An online petition for Changi Airport to be renamed Lee Kuan Yew (LKY) International Airport has garnered nearly 12,500 signatures over four days.
The list is with Transport Minister Lui Tuck Yew, who said he would bring the matter up with the Government, according to the petition organiser, who goes by the moniker "Remembering LKY".
When Parliament sits today, Dr Lily Neo (Tanjong Pagar GRC) and Mr Ang Wei Neng (Jurong GRC) will ask Prime Minister Lee Hsien Loong to consider renaming the airport after Mr Lee.
In a recent tribute to Mr Lee, who died at 91 on March 23, Changi Airport Group chairman Liew Mun Leong said: "Changi Airport was his baby, and it has become an icon. Mr Lee Kuan Yew was truly the Father of Changi Airport."
So should the airport take his name?
While the petitioners have good intentions in honouring his legacy in this way, it might not be the best way to recognise his contributions.
Make no mistake - without Mr Lee, there would be no Changi Airport.
He was the one who pushed for the airport's move from Paya Lebar to Changi, even though foreign experts disagreed.
He foresaw that an airport on the coast would allow room for expansion towards the sea and would direct noise away from the city.
From a single-terminal facility, Changi has grown into three terminals. A fourth will open in 2017 and a fifth around 2025.
Now, more than 100 airlines link the airport to about 300 cities in over 70 countries, and it continues to win awards.
In short, the name Changi Airport represents an award-winning brand worldwide - synonymous with efficiency, class and modernity.
To take away the name would undo, to some extent, the hard work put in over the past 34 years to build up this reputation.
Indeed, one could argue it would diminish the legacy that Mr Lee has left behind.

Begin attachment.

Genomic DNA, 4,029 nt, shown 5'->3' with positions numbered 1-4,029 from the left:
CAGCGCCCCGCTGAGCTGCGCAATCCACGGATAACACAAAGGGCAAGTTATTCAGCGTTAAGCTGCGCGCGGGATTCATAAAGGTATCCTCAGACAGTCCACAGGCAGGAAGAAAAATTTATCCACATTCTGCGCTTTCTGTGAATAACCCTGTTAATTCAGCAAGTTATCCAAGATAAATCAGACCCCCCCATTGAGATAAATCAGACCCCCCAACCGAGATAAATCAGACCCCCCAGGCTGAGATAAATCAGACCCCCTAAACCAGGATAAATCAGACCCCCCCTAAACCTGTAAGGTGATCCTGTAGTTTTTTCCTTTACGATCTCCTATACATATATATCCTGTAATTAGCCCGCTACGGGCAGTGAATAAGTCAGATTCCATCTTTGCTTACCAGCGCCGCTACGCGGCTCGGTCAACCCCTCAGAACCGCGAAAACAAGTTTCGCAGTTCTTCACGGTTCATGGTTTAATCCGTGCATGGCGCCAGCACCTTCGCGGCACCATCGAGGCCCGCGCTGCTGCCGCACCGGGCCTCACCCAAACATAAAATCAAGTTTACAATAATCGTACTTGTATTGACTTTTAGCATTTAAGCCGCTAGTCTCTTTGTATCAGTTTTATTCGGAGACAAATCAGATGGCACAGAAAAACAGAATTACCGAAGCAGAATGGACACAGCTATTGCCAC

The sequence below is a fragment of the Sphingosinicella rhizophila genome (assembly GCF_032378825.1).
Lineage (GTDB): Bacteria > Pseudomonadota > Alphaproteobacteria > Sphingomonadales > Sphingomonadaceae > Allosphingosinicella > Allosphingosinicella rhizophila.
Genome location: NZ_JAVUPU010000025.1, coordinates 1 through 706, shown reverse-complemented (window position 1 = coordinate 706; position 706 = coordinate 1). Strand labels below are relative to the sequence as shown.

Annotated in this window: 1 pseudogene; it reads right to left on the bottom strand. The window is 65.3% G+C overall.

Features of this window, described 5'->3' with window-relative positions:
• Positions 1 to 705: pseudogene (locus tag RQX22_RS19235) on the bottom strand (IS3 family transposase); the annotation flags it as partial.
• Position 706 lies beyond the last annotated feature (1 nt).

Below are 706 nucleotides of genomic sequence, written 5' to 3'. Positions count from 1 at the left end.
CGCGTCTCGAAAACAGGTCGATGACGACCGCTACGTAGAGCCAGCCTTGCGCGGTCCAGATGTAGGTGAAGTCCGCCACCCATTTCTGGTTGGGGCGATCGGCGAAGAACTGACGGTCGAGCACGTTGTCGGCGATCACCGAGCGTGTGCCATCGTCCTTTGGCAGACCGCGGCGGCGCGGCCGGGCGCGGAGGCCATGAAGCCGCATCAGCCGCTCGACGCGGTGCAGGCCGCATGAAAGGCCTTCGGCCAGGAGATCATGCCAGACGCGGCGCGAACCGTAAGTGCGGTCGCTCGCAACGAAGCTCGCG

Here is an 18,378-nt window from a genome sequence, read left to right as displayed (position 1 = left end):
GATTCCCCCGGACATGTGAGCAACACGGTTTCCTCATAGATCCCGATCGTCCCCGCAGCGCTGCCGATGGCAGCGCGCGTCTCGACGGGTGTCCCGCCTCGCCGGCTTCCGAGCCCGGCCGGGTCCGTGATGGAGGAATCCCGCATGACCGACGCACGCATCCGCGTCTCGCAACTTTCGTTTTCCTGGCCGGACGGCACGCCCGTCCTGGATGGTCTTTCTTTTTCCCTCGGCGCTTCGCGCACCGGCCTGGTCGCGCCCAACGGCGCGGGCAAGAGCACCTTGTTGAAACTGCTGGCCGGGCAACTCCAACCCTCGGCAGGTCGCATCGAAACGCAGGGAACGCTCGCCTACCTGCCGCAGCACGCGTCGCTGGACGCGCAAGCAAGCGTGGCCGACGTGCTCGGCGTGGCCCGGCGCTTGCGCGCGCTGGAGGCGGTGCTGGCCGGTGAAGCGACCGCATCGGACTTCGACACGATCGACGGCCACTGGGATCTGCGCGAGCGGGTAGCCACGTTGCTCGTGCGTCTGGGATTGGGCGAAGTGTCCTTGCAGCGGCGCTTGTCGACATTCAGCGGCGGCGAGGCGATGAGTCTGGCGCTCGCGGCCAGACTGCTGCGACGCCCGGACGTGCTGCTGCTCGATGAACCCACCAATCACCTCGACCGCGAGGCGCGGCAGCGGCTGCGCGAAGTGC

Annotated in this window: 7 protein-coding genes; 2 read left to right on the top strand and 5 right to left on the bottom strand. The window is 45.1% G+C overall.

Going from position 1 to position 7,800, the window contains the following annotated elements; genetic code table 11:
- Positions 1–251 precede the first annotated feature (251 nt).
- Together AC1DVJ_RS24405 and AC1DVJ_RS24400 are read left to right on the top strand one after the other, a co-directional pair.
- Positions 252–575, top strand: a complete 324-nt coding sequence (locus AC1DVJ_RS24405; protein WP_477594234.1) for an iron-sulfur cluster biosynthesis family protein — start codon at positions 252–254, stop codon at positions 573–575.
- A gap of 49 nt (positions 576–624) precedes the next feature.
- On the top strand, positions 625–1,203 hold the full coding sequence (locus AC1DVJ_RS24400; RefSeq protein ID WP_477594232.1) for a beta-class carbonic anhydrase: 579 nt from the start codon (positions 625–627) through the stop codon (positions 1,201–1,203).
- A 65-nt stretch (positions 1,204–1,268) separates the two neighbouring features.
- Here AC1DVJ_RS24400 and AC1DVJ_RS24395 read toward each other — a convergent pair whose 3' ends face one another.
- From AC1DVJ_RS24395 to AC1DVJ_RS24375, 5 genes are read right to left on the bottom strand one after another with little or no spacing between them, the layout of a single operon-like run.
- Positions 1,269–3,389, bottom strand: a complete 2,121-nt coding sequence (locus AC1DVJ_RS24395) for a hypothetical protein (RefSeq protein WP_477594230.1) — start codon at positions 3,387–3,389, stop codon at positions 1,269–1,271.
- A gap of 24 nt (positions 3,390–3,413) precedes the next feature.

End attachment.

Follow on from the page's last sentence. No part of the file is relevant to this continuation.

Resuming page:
One middle-ground option that could be considered without removing Changi's brand name would be to rename it Lee Kuan Yew Changi Airport.
The petitioners, who had hoped to go a step further by changing its airport code from SIN to LKY will be disappointed to learn that LKY is already being used by Lake Manyara Airport in Tanzania, Africa.
Internationally, it is not uncommon for airports to be named after famous individuals, especially politicians.
The Sydney-based Centre for Asia Pacific Aviation said in a recent report that an estimated 317 scheduled commercial airports around the world, out of about 4,000, are named after a person - usually a national leader - to immortalise him or her.
Examples include John F. Kennedy International Airport in New York, Charles de Gaulle Airport in Paris, Jakarta's Soekarno-Hatta International Airport, Ninoy Aquino International Airport in Manila and New Delhi's Indira Gandhi International Airport.
However, the report also noted that some industry players are not convinced of the value of these naming activities. They feel renaming an airport could generate confusion as travellers might be used to the previous name, or the new name might not reflect the city or country it is in.
Other sceptics argue that naming an airport, or any other prominent landmark, after a person could lose its significance over time. In particular, tourists might be less familiar than residents with the history behind the move.
Perhaps the petitioners could reconsider how they want Mr Lee to be honoured.
A better way to acknowledge his legacy might be to record - for future generations of Singaporeans, residents and travellers - his contributions to the Singapore aviation industry in an aviation museum.
The museum could be sited at one of the three existing terminals or, better still, at the upcoming Jewel facility.
Slated to open in 2018, the $1.7 billion retail-cum-airport structure is being built in front of Terminal 1, where an open-air carpark now sits.
Jewel is also targeted at travellers, especially those in transit and local visitors, which would make it a perfect place to house the museum.
The museum could chronicle and showcase - through videos, photographs and essays - Mr Lee's work and achievements, which include not just what he did for Changi Airport but national carrier Singapore Airlines as well.
Establishing a museum that would chronicle and highlight the key role Mr Lee played in the aviation industry would be a more meaningful way to remember him - and it would also inform and enrich travellers coming through Singapore.
This article was first published on April 13, 2015.
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